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Glendale stops ticketing cars during street sweeping as part of coronavirus response

Glendale meter maids won't be handing out tickets to cars parked in residential areas during street-sweeping hours throughout at least the end of March. It's one of several emergency actions city officials have taken as a result of the coronavirus that was first confirmed to have arrived in the city on Monday.
Glendale meter maids won’t be handing out tickets to cars parked in residential areas during street-sweeping hours throughout at least the end of March. It’s one of several emergency actions city officials have taken as a result of the coronavirus that was first confirmed to have arrived in the city on Monday.
(File Photo/Los Angeles Times)

Glendale will stop ticketing cars in residential areas during street-sweeping times until at least the end of March, as part of the city’s emergency response to the novel coronavirus.

The announcement, made yesterday on Twitter and Nextdoor, came a day after Los Angeles announced it would be suspending street-sweeping restrictions and relaxing some other parking rules.

In Los Angeles, Mayor Eric Garcetti said the measures were taken to alleviate some stress from people who are stuck at home because of the virus.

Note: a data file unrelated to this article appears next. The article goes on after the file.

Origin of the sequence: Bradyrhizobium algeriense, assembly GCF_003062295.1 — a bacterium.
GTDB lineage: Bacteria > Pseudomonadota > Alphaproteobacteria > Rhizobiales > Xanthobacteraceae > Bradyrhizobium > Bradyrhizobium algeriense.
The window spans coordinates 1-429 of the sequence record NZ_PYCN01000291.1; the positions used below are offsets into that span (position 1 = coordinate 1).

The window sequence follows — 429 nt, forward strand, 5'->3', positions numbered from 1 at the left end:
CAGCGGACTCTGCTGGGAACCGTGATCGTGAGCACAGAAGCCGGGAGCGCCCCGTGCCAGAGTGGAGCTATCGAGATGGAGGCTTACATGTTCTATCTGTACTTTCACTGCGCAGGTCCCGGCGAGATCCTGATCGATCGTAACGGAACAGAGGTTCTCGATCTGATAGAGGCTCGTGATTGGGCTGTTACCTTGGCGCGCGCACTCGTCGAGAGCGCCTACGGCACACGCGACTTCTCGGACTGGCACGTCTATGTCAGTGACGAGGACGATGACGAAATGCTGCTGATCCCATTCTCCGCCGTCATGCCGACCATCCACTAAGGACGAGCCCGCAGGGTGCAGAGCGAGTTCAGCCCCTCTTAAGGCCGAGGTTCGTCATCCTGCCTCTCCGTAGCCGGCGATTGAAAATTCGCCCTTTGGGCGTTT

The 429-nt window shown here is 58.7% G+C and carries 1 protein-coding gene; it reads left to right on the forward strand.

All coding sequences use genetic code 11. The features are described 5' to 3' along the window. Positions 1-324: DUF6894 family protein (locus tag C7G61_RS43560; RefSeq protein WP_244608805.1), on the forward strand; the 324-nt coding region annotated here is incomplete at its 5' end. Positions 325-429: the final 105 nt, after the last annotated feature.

“There’s no need to worry about the financial cost of keeping your car at home while you practice safe social distancing,” Garcetti said. “You help our city ‘flatten the curve.’”

Glendale now has four confirmed cases of the coronavirus, according to the most recent report by the L.A. County Department of Health.

On Monday, Glendale officials announced that local residents would not lose water or power service for unpaid bills throughout the end of April, as an attempt to ease the potential financial strain caused by the virus that causes COVID-19.

Suspensions have been halted “to give the opportunity for folks to make payments, as necessary, if they need to, based on any sort of financial changes that may have happened in their lives, based on COVID-19,” City Manager Yasmin Beers said during an emergency meeting held Monday afternoon.

During the same meeting, City Council members declared a local state of emergency and enacted a host of measures aimed at reducing the spread of the virus that causes COVID-19, including limiting restaurants to serving takeout or to-go items. Bars and nightclubs with no food service must shutter.

Movie theaters, live-entertainment venues, gyms, fitness centers and bowling alleys also must close.

Grocery stores, pharmacies, farmer’s markets and food banks will remain open.

By declaring a local state of emergency, the city can take some actions without council approval or holding public hearings.

The emergency order is in effect until March 31.

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